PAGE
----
Like all “Columbo” episodes there’s still something to enjoy. As a rule, any time when Columbo is around is generally fun. And Columbo’s crusty old Peugeot actually saves the day for once because it gives him the clue about the tires! The cut from Columbo struggling to follow the colour-coded lines on the floor to the rats navigating the maze is a cute touch. One of Collier’s party guests is played by Danny Wells, best-known to children of the 1980s like me as live-action Luigi from “The Super Mario Bros. Super Show!” (1989).
I also love Collier’s peanut-butter brown leather coat! (See Columbophile’s “Phwooooar!” screen capture above.) 🙂
Inspired by the discussion in this comments section, I asked my father, who used to work for the phone company, if they would have logged the numbers for local calls in the 1970s. He said they would not have. The only possible reason is if there were different calling areas in the same metro region. For example, in Greater Vancouver, in the 1970s, calling from Richmond (a suburb immediately south of Vancouver) to North Vancouver would have been charged as long-distance and in that case the number would have been logged.
That being the case, I wonder why Collier bothered to actually call Charles Whelan. If he thought Columbo would have access to phone records, it would make sense—then he could prove that his call to Nadia was a “wrong number” by showing that he called the “right number” immediately afterwards. However, since there are no phone records, and Columbo was distracted by talking to Collier’s guests and wouldn’t have overheard either call, Collier could have saved himself the trouble and just called Nadia to give her the code word.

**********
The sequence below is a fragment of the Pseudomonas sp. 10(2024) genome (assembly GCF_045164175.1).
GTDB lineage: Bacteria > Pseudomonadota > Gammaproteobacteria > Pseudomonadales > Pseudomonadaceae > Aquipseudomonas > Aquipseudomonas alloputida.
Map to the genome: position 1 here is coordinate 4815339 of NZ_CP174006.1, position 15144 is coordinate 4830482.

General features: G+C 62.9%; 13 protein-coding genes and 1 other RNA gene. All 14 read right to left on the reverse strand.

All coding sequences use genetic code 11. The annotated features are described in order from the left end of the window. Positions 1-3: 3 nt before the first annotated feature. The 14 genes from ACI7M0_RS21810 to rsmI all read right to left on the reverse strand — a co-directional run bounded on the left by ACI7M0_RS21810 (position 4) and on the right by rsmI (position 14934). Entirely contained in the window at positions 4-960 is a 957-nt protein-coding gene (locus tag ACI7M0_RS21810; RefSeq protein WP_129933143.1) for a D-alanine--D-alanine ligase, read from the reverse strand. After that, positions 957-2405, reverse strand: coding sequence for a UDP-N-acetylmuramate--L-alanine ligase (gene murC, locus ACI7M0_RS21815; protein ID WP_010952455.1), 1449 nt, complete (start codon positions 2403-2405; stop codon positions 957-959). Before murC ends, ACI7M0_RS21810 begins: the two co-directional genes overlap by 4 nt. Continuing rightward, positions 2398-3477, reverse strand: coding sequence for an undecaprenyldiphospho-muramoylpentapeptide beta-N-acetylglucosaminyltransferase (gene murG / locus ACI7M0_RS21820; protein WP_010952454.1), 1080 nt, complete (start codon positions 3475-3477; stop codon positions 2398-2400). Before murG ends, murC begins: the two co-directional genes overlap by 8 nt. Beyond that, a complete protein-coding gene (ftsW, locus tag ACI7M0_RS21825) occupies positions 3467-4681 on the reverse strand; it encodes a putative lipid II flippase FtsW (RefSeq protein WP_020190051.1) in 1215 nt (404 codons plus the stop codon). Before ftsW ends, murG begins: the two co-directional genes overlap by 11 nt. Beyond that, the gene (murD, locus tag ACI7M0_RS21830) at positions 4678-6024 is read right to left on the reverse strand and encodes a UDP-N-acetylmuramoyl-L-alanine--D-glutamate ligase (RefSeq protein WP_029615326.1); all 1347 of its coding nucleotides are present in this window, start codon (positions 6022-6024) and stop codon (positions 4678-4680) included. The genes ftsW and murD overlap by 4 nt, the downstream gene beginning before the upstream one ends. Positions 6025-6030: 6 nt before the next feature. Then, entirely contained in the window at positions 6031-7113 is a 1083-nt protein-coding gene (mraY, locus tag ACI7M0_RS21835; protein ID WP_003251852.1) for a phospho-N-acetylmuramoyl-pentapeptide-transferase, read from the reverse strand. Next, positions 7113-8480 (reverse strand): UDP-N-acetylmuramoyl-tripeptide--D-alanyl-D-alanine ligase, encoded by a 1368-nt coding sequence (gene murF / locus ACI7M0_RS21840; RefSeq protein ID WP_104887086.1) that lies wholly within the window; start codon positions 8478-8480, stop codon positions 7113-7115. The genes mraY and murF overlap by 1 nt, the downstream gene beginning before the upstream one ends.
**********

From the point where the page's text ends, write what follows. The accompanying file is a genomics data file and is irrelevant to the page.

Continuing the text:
Nadia’s back-story, as hinted at in the opening hypnosis session, reminds me of parts of “Single White Female” (1992), including jealousy about the dog and the accidental (?) drowning of a sister. Thankfully Nadia doesn’t have borderline personality disorder to add to her problems!
We also have that meaning of “Willie” over her in North America! When I hear the line “Sorry, I don’t have a Willie,” I imagine Dr. Peter Venkman saying “Yes, it’s true…this man has no willy.” 🙂
I don’t think Collier actually calls Chuck after the “wrong number,” he just pretends to in order to justify the first call in front of Columbo. If you get a wrong number, generally you don’t give up on trying to reach the intended party. (In fact, with Nadia’s phone off the hook, I’m not sure Collier could even make another call. I seem to recall in the old landline days that when someone failed to hang up the phone properly, it clogged the line.)
I liked that scene because it showed Collier thoroughness in avoiding a suspicious act at his “killing” moment. He even asks for Mr. Charles Whelan with the wrong number, then switches to “Chuck” when faking the follow-up call.
I could be wrong, but think the Whelan boat outing was prearranged and that’s why he picked that name to trigger Nadia.
It may have been true at one time that a person could tie up your line by failing to hang up. But by the mid-70s the line would automatically disconnect if one party hangs up.
The reason for me that this episode rates so low is because there was no need for the coverup to begin with. All George Hamilton’s character had to do was say he came over, found Karl beating his wife, and was forced to strike him, accidentally killing him. She corroborates the story, has bruises, and bang, case closed. The whole story is unnecessarily convoluted after that.
Certainly was a foolish decision. In his defence, Collier was focussed on his research book and knew that killing Karl would scupper that. His supreme ego forced him into a terrible decision.